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Education in Brief

Education Briefs

Kentucky School Advocate
August 2021

COVID impacts start of another school year  
After a summer of hoping that this school year would be a return to normal operations, a July surge of COVID-19 cases spurred by the Delta variant meant new concerns for school administrators, board members and parents about what the new school year will hold.

The Kentucky Department of Public Health on July 29 recommended that all students and staff in Kentucky schools wear a mask regardless of their vaccination status. The recommendation mirrors guidance from the Centers for Disease Control (CDC) which calls for universal masking in schools. The American Academy of Pediatrics has also called for universal masking.

“Everyone in the K-12 setting in indoor spaces should wear a mask, period,” said Public Health Commissioner Dr. Steven Stack.

Stack and Gov. Andy Beshear said the masking recommendation follows the federal guidance and will help keep students in in-person classes this fall.

“If we don’t to the right things in our schools, we are going to have quarantines,” he said, noting that large amounts of student quarantines will lead to parents not being able to go work. “We are going to see not just lost days in class, but we are going see lost productivity in an economy that is bouncing back.”

While the decision on whether to require masks has been left up to local school boards, the state’s back-to school-guidance says that masks are required on school buses under a CDC public health order.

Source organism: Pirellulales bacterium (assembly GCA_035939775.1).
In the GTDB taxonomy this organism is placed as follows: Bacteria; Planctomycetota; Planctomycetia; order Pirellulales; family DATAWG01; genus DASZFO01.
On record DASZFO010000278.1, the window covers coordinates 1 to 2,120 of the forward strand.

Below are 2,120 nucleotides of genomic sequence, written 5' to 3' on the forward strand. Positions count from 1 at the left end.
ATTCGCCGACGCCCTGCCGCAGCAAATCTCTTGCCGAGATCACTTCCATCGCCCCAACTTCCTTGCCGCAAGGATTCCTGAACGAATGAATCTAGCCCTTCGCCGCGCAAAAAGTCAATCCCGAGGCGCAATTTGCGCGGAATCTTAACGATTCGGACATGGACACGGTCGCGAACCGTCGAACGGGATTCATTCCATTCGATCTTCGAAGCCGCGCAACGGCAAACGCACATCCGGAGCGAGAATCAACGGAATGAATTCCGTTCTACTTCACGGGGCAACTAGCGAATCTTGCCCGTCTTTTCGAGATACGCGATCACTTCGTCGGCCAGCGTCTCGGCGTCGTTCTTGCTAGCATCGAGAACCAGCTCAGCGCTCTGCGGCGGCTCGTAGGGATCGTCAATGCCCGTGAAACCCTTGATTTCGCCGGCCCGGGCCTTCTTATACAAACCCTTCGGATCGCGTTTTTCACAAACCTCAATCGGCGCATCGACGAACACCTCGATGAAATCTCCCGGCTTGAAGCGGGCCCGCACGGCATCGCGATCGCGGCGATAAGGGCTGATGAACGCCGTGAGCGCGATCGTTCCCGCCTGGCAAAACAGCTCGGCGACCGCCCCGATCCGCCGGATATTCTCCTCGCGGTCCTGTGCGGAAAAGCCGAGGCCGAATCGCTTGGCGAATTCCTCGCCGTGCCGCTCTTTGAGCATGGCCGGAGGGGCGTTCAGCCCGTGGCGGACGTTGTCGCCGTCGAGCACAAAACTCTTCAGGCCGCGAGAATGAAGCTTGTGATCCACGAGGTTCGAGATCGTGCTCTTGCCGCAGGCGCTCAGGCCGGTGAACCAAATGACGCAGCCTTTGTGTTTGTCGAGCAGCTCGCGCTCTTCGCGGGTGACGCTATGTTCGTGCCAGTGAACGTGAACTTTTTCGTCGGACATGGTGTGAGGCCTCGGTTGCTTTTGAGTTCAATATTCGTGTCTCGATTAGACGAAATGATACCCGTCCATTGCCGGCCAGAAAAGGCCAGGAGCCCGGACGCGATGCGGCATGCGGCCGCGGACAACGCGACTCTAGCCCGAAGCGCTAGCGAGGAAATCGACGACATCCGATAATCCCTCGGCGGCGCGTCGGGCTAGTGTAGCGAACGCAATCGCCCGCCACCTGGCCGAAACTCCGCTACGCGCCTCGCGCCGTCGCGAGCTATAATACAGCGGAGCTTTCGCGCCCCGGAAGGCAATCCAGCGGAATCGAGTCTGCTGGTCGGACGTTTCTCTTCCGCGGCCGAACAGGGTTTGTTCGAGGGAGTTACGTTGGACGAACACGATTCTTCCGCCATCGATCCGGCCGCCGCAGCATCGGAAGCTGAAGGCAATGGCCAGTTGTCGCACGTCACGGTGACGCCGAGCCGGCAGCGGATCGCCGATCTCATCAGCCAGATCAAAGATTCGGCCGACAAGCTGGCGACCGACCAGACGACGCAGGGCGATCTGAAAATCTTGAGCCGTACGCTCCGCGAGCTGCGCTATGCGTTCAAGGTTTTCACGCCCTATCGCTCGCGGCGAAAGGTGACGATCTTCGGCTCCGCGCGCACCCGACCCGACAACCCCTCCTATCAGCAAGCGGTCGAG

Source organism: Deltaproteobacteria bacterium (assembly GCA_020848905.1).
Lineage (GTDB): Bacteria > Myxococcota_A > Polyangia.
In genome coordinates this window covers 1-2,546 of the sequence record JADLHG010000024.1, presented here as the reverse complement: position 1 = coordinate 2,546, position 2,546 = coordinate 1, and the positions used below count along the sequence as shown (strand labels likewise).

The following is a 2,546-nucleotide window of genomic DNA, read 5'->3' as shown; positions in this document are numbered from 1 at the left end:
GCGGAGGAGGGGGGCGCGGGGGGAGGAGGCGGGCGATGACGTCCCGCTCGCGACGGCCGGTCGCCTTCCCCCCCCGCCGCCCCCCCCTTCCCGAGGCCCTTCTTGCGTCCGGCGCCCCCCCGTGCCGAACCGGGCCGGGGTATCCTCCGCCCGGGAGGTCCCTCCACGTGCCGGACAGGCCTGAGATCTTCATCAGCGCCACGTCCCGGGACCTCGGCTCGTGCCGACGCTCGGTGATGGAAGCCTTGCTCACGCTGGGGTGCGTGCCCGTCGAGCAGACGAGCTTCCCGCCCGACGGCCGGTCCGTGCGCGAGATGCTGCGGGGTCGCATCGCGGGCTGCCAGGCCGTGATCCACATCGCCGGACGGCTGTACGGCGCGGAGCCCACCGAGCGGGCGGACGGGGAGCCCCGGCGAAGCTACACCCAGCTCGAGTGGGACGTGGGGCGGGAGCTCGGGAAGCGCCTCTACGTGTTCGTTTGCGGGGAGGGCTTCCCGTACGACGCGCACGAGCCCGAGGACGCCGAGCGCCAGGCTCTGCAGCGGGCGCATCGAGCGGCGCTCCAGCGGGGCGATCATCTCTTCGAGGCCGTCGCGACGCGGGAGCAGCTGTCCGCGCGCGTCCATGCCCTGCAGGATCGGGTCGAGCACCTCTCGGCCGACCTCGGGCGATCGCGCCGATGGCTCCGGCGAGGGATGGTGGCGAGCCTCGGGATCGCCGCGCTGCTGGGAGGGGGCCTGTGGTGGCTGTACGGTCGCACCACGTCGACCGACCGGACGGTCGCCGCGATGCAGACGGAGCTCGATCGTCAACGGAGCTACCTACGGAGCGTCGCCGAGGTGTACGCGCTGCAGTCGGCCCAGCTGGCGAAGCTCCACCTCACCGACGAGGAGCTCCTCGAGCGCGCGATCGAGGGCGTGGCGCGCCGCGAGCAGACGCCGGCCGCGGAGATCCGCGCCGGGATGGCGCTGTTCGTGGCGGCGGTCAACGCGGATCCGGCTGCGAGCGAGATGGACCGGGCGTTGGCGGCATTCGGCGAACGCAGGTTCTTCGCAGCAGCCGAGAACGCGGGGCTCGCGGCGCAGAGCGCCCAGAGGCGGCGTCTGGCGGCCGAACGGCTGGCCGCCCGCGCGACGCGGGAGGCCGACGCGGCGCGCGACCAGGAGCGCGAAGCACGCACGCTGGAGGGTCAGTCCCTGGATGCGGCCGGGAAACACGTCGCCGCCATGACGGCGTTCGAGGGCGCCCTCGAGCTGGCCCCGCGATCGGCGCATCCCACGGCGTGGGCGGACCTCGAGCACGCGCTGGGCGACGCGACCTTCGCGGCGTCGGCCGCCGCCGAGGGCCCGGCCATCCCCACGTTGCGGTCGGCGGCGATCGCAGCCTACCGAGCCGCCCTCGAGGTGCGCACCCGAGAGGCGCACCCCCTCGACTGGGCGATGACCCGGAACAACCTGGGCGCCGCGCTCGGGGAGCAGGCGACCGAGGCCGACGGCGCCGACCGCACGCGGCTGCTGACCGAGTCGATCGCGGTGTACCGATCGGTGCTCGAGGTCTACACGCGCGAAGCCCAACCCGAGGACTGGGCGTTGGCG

As of July 29, only two districts, Jefferson County and Frankfort Independent, had said they would require all students and staff to wear masks indoors. Multiple districts said masks would be optional in buildings and at least seven districts said that masks would be optional on buses.Stack also called for districts to implement layered prevention strategies depending on how widespread the virus is in the community. Those include social distancing, enhanced cleaning, hand washing and encouraging those eligible to get the vaccine.

In addition to keeping students in school, districts with mask requirements should be to have a more normal sports season, Beshear said.

“None of our students were vaccinated when we went back to school last year. We’ve proven we can do this and we know exactly how to do this,” he said. “All I would encourage is, every superintendent, every board – we’re not playing, this is real, if you want to be successful, do the right thing and make the right decision.”

Before the CDC called for universal masking in schools, Beshear on July 26 said if districts would not require universal masking they should at least require masks for all unvaccinated students and staff and for all students under 12 who are too young to be eligible for the vaccine.

Acknowledging that parents in some communities have been vocal about not wanting their children to wear masks, Beshear said the state needs the buy-in of local district leaders.

“Every recommendation we’ve given is about the kids, and yes, that may mean you have to go through some tough school board meetings, but if it’s the right thing to do, that’s what you signed up for,” he said.

Districts receive FRYSCs grants    
Gov. Andy Beshear and Lt. Gov. Jacqueline Coleman have awarded $15 million in grants to 150 local Family Resource and Youth Services Centers (FRYSCs) from the Governor’s Emergency Education Relief Fund 2 (GEER II).

The grants will fund educational support services needed due to COVID-19’s impact on schools, youth and families, with a focus on early childhood education and child care, as well as family crisis and mental health counseling. FRYSCs applied for a maximum $100,000 grant.

“This funding will help parents return to work knowing their children are learning in a safe, caring place, and it will also help families bounce back from the mental and emotional tolls of the past year,” Beshear said.

The grants will be managed by the Division of Family Resource and Youth Services Centers in the Kentucky Cabinet for Health and Family Services. More than 850 FRYSCs provide services to Kentucky children, youth and families in approximately 1,200 schools.

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